Child support is an important component of strengthening families, providing children with necessities, and helping facilitate visitation. Responsible parenting includes providing emotion, physical, and financial stability for your children. This can be difficult when parents separate, and children are being raised apart from one or both of their biological parents. The child support system is set up to help families and ensure that both parents contribute to their child’s financial needs. To help strengthen families and overcome barriers, fathers and their families may need help navigating the child support system.
Child support programs are evolving at the national and state levels and finding innovative ways to engage fathers in the lives of their children. These programs are moving toward family-centered practices that emphasize accurate child support orders based on actual income, family distribution, debt prevention, and services to increase non-custodial parent employment and improving family relationships.
Tips & Best Practices
- Download the Promoting Child Well-Being & Family Self-Sufficiency Fact Sheet Series that discusses how and why the child support program provides innovative family-centered services to both parents.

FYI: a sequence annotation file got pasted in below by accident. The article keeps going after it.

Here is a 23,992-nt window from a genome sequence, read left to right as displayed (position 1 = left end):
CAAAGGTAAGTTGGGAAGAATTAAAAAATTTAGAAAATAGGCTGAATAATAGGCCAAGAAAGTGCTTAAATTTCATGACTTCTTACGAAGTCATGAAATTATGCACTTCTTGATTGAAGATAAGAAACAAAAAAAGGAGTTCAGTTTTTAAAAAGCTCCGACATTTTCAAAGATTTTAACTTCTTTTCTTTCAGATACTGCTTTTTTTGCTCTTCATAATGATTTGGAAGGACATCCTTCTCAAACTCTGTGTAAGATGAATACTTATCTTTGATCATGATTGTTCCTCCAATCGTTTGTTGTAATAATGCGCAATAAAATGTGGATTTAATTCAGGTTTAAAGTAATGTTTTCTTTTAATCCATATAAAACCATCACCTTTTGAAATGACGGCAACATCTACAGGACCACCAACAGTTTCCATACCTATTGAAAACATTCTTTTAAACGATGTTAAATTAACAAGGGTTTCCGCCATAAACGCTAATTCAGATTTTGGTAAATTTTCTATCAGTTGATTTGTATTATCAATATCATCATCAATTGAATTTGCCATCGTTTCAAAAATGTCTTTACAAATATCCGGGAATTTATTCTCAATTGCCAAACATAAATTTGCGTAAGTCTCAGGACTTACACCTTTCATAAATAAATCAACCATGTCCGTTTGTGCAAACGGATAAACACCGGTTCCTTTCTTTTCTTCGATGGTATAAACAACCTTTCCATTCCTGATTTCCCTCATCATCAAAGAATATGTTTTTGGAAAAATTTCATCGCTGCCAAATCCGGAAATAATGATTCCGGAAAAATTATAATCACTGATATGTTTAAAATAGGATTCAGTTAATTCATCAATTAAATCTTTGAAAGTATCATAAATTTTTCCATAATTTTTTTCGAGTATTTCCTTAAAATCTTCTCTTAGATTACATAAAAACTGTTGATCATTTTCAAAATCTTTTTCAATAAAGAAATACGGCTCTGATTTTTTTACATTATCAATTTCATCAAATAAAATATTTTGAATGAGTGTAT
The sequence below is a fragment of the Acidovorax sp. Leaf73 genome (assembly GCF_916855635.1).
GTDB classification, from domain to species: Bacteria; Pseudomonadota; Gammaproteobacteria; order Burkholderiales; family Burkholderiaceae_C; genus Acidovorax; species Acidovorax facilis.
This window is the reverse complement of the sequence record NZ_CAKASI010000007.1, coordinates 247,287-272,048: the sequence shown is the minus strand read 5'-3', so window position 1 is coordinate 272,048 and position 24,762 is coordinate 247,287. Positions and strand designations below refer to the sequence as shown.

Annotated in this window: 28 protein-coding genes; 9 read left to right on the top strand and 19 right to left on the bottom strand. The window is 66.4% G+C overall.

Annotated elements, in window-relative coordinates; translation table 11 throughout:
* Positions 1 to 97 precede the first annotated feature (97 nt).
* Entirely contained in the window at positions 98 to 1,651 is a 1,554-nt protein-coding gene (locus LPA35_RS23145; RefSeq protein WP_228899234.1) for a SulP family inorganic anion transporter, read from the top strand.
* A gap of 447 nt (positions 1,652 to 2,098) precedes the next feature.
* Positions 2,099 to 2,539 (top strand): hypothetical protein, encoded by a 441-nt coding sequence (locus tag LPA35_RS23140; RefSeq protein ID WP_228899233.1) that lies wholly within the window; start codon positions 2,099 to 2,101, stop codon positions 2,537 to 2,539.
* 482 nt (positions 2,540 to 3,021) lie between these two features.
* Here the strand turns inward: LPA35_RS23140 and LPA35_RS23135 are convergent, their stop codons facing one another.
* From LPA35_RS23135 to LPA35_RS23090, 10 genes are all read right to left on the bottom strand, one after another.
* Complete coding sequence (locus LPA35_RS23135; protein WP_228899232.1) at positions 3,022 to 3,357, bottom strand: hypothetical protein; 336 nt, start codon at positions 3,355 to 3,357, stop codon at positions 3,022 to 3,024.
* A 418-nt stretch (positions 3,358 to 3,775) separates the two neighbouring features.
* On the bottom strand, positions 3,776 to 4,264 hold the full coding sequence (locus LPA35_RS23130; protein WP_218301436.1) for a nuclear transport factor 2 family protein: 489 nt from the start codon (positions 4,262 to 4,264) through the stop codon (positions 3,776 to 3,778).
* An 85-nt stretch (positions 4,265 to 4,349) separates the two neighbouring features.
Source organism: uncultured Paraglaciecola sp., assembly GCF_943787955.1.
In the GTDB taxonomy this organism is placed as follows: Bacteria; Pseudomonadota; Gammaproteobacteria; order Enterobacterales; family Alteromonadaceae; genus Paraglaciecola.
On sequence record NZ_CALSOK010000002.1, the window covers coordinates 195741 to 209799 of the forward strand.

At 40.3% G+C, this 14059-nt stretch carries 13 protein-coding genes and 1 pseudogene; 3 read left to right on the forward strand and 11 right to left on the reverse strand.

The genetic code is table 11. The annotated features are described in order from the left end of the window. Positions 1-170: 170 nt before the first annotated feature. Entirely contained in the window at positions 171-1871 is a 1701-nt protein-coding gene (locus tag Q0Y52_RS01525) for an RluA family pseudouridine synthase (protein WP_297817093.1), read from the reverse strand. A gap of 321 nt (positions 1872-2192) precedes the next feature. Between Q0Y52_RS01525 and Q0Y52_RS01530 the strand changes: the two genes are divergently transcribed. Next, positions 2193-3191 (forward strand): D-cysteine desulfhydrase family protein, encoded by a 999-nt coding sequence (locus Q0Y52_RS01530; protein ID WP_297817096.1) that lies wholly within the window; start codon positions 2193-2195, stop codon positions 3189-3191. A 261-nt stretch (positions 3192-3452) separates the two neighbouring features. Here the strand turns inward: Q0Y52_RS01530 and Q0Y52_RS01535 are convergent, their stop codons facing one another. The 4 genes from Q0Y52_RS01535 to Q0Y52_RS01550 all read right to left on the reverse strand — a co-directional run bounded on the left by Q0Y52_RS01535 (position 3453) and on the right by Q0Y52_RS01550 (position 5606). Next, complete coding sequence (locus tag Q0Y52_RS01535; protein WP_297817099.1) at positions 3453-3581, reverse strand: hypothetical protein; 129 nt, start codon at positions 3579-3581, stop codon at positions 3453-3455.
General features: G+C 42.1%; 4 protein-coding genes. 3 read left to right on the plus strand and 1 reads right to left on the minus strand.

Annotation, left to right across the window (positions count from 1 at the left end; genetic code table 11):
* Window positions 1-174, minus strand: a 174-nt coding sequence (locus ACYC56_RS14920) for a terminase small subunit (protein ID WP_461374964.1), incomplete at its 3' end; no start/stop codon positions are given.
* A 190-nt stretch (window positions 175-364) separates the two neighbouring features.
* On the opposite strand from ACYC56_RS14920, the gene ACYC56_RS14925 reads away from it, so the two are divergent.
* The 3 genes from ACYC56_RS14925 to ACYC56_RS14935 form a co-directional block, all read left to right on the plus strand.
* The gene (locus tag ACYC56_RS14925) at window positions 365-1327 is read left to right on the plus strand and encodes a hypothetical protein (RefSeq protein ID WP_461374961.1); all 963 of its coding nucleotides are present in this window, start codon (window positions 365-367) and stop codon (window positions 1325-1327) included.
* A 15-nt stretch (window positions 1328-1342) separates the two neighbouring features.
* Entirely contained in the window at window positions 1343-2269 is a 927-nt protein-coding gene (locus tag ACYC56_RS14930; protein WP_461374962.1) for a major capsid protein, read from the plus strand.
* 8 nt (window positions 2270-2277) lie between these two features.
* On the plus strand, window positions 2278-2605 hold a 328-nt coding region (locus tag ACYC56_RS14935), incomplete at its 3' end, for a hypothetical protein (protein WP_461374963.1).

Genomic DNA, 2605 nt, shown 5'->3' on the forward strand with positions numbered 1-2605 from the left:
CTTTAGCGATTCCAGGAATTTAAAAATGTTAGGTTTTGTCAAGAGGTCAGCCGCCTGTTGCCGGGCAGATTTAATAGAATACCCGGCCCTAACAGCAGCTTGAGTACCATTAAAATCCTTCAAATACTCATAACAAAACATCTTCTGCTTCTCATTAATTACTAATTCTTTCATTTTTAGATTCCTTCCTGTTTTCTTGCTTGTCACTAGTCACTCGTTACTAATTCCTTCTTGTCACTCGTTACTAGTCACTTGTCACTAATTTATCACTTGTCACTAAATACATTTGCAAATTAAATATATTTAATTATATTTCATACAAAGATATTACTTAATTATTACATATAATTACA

- The three-part series U.S. Surgeon General's Tips To Fathers highlights advice from the U.S. Surgeon General for fathers and fathers-to-be.
- Do you want to make sure your visitation runs smoothly? Review these Making Visitation Work tips.
November 29, 2016
August 2016 celebrated the 21st anniversary of National Child Support Awareness Month. On August 5, 1995, President William J. Clinton signed Proclamation 6814 highlighting the importance of providing for our children as the “sum of our past and the promise of our future,” and acknowledging the role of all child support programs to ensuring children receive the necessary financial support to “lead secure and healthy lives.”
What changes have been made to child support enforcement?
On December 19, 2016, the Office of Child Support Enforcement announced a new rule to make state child support enforcement programs more effective, flexible, and family-friendly. The rule requires state child support agencies to ensure that child support orders – the amount noncustodial parents are required to pay each month – reflect the parent’s ability to pay.
What do I do if I my income decreased and I’m not able to pay the full child support amount?
Learn more about what steps to take if you have a child support order and your income has gone down.
How can I help a fellow father in need of assistance?
For resources and information to help fathers address individual concerns or situations, please visit our Connect with Programs page to locate local resources in your area.